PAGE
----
The Charlie Drake Show

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The Charlie Drake Show
Genre Sitcom
Sketch
Stand-up
Written by Charlie Drake
Richard Waring
Lew Schwarz
Starring Charlie Drake
Country of origin United Kingdom
No. of episodes 30
Production
Running time 60 minutes (1 episode)
45 minutes (10 episodes)
35 minutes (7 episodes)
30 minutes (12 episodes)
Broadcast
Original channel BBC TV (12 episodes)
BBC1 (11 episodes)
ITV (7 episodes)
Original run 31 August 1958 – 28 April 1968

The Charlie Drake Show is the name of four British comedy programmes that aired from 1958 to 1968. Starring comedian Charlie Drake, two of the programmes aired on ITV and two on the BBC.

1958 programme[edit]

The first programme to use the title The Charlie Drake Show was a one-off 60 minute sketch and stand-up that aired on ITV on Sunday 31 August 1958 at 8.30pm. Made in black-and-white, the programme was produced by Kenneth Carter.[1] The episode no longer exists in the archives and is presumed to have been wiped.[2]

1960 sitcom[edit]

Two years later a sitcom, called The Charlie Drake Show, aired on BBC TV. The programme aired for a total of 12 episodes, each 30 minutes long, over three series from 25 November 1960 to 24 October 1961. It was written by Drake and Richard Waring and produced by Ronald Marsh.[1] The first series, which aired on Fridays at 7.30pm, had the theme of "coping with the pressures of modern day life in 1960".[1] The theme of series two - which broadcast on Thursdays at 7.30pm - was adventure and spoofed TV programmes and films.

The third series was due to consist of six episodes. However, during live transmission of the first episode a stunt involving Drake went wrong and he fractured his skull and remained unconscious for three days.[1] The episode went off the air when the crew realised what had happened. The unmade second and third episodes of that series were due to be called "Of Mouse and Man" and "French with Tears".[3] Due to the policies of the time, the entire first series is missing and presumed to have been wiped. The first, third and sixth episodes of the second series are also missing.[3]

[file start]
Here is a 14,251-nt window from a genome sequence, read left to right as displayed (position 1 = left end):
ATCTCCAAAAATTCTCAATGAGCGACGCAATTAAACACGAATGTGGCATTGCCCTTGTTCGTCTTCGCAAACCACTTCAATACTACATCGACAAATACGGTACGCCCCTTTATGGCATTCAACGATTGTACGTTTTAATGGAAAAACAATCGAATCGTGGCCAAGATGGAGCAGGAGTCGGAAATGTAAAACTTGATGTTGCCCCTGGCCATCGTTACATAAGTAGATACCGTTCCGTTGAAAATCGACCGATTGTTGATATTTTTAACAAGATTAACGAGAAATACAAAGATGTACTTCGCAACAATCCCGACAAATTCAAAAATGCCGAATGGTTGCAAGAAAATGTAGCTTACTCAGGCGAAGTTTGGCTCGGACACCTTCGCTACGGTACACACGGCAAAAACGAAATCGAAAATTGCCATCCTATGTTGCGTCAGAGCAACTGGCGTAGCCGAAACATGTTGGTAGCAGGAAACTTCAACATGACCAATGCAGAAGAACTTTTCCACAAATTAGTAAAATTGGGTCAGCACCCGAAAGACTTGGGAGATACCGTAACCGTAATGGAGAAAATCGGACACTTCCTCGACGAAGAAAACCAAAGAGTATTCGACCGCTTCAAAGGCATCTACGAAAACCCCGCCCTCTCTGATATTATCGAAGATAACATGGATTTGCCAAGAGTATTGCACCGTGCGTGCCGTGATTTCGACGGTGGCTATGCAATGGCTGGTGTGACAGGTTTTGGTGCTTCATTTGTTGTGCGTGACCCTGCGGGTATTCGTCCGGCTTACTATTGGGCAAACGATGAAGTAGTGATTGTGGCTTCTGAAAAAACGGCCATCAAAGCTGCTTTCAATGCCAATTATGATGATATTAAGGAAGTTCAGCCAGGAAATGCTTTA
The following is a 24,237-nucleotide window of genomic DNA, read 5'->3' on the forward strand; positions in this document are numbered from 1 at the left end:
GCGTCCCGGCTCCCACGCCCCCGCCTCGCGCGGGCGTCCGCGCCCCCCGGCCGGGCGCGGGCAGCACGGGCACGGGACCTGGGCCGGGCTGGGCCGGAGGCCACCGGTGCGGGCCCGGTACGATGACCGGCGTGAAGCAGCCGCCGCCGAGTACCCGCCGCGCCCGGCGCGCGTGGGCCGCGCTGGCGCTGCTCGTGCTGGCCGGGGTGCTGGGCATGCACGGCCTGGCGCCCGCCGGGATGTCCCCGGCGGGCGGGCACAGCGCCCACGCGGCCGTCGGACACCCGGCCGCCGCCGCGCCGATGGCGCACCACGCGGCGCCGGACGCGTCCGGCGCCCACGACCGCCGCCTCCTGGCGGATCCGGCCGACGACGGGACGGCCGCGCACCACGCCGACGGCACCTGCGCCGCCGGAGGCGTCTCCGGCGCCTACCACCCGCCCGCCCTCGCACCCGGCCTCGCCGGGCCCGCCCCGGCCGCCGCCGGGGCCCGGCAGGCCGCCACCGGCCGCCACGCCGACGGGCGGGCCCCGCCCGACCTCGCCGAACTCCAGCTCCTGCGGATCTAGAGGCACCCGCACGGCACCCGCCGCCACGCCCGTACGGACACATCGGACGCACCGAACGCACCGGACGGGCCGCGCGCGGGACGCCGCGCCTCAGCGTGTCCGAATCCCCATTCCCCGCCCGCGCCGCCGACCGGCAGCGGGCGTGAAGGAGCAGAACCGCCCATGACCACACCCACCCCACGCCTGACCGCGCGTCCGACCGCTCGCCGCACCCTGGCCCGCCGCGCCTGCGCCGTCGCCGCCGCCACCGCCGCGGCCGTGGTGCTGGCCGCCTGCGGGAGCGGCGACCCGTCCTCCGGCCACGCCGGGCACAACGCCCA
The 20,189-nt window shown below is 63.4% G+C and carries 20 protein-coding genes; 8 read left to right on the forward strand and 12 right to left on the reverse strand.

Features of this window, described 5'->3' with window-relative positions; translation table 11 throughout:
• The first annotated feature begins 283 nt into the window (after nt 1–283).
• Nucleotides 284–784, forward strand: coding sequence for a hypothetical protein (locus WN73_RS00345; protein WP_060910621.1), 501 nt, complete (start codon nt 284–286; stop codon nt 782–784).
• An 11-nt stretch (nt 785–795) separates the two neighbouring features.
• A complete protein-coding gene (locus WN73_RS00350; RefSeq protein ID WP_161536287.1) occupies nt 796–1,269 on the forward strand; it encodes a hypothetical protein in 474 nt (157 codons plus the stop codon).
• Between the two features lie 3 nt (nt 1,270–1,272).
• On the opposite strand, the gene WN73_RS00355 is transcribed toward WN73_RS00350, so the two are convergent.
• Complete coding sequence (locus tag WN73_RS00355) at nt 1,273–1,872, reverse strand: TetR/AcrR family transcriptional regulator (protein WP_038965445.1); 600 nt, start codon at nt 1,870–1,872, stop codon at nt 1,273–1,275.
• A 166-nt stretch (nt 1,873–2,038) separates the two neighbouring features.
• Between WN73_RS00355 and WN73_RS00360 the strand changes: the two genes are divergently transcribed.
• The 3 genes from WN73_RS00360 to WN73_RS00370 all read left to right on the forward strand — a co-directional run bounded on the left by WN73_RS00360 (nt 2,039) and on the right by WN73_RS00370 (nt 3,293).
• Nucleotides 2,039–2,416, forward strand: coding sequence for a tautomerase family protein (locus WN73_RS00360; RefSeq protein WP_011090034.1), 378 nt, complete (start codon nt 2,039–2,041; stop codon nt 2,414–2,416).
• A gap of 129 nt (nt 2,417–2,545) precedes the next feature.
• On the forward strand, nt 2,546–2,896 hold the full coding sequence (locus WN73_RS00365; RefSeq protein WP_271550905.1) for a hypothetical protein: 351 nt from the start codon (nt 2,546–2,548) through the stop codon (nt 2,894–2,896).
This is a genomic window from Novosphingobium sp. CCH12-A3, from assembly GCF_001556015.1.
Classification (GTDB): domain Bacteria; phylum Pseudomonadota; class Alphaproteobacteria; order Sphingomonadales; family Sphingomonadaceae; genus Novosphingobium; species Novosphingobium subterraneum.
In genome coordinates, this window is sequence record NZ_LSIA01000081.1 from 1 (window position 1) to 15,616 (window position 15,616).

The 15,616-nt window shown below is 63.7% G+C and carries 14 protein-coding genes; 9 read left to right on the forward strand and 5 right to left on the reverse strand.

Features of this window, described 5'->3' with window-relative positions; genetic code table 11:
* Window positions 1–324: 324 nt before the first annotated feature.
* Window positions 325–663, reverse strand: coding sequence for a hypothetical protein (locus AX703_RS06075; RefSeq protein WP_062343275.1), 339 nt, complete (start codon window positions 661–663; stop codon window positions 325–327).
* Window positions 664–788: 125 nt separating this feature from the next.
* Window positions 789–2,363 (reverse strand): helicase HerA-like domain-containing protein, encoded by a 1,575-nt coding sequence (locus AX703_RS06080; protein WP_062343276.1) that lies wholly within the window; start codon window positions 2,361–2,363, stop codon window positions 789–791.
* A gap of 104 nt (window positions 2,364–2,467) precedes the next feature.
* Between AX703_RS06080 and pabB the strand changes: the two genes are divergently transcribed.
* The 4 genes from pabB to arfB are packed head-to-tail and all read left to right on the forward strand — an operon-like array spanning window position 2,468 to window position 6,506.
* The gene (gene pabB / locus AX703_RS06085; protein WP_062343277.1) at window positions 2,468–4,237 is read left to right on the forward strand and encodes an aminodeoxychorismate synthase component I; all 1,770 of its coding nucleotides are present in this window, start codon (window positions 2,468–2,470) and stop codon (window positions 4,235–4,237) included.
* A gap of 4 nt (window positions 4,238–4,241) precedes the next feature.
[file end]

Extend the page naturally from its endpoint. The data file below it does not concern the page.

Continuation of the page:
Series One[edit]

# Episode Title Original Broadcast Date
1 "The Take-Over Bid" 25 November 1960
2 "The Man Would Could Dream Winners" 2 December 1960
3 "The Siege of Cyril Street" 9 December 1960
4 "Love Locked Out" 16 December 1960
5 "A Christmas Carol" 23 December 1960

Series Two[edit]

# Episode Title Original Broadcast Date
1 "The World of Charlie Frazer" 23 March 1961
2 Episode Two 30 March 1961
3 "The Man Who Blew Himself Up" 6 April 1961
4 Episode Four 13 April 1961
5 Episode Five 20 April 1961
6 "A Thousand and One Flights" 27 April 1961

Series Three[edit]

# Episode Title Original Broadcast Date
1 "Bingo Madness" 24 October 1961

1963 programme[edit]

A few months after his accident, Charlie Drake announced his retirement whilst accepting the TV Comedian of the Year award.[1] Two years later, however, he returned with an ITV sketch show, again called The Charlie Drake Show. Written by Drake and Lew Schwarz and produced by Colin Clewes, the six episodes aired from 28 September to 2 November 1963. Each episode was 35 minutes in duration and broadcast on Saturdays, mostly at 8.25pm.[1] The show was one of the most expensive comedies of its time and featured pre-filmed and edited sketches.[1] Each episode featured other actors, including Olivia Hussey. All six episodes exist in the archives.[4]

1967 programme[edit]

The fourth and final The Charlie Drake Show was, like its immediate predecessor, a sketch show. It aired every fortnight on Sundays at 8.15pm on BBC1 from 1967 to 1968.[1] It was the only one of the four programmes to be made in colour. It was written by Drake and produced by Ernest Maxin. Drake's co-star was Henry McGee.[1] Eleven episodes were broadcast and all bar the tenth episode were 45 minutes long. The tenth episode, titled "The World of Charlie Drake", was 35 minutes and was the BBC's entry into the 1968 Montreux Festival.[1] The ten 45 minutes episodes no longer exist in the archives. Parts of "The World of Charlie Drake" exist, but the complete episode is also missing.[3]

Episodes[edit]

Episode Number Original Broadcast Date
1 10 December 1967
2 24 December 1967
3 7 January 1968
4 21 January 1968
5 4 February 1968
6 18 February 1968
7 3 March 1968
8 17 March 1968
9 31 March 1968
10 14 April 1968
11 28 April 1968

References[edit]

  1. ^ a b c d e f g h i j Lewishohn, Mark (2003). Radio Times Guide to TV Comedy. London: BBC Worldwide. ISBN 0-563-48755-0. 
  2. ^ "LostShows.com". LostShows.com. 2014. Retrieved 22 January 2014. 
  3. ^ a b c "LostShows.com". LostShows.com. 2014. Retrieved 22 January 2014. 
  4. ^ "LostShows.com". LostShows.com. 2014. Retrieved 22 January 2014.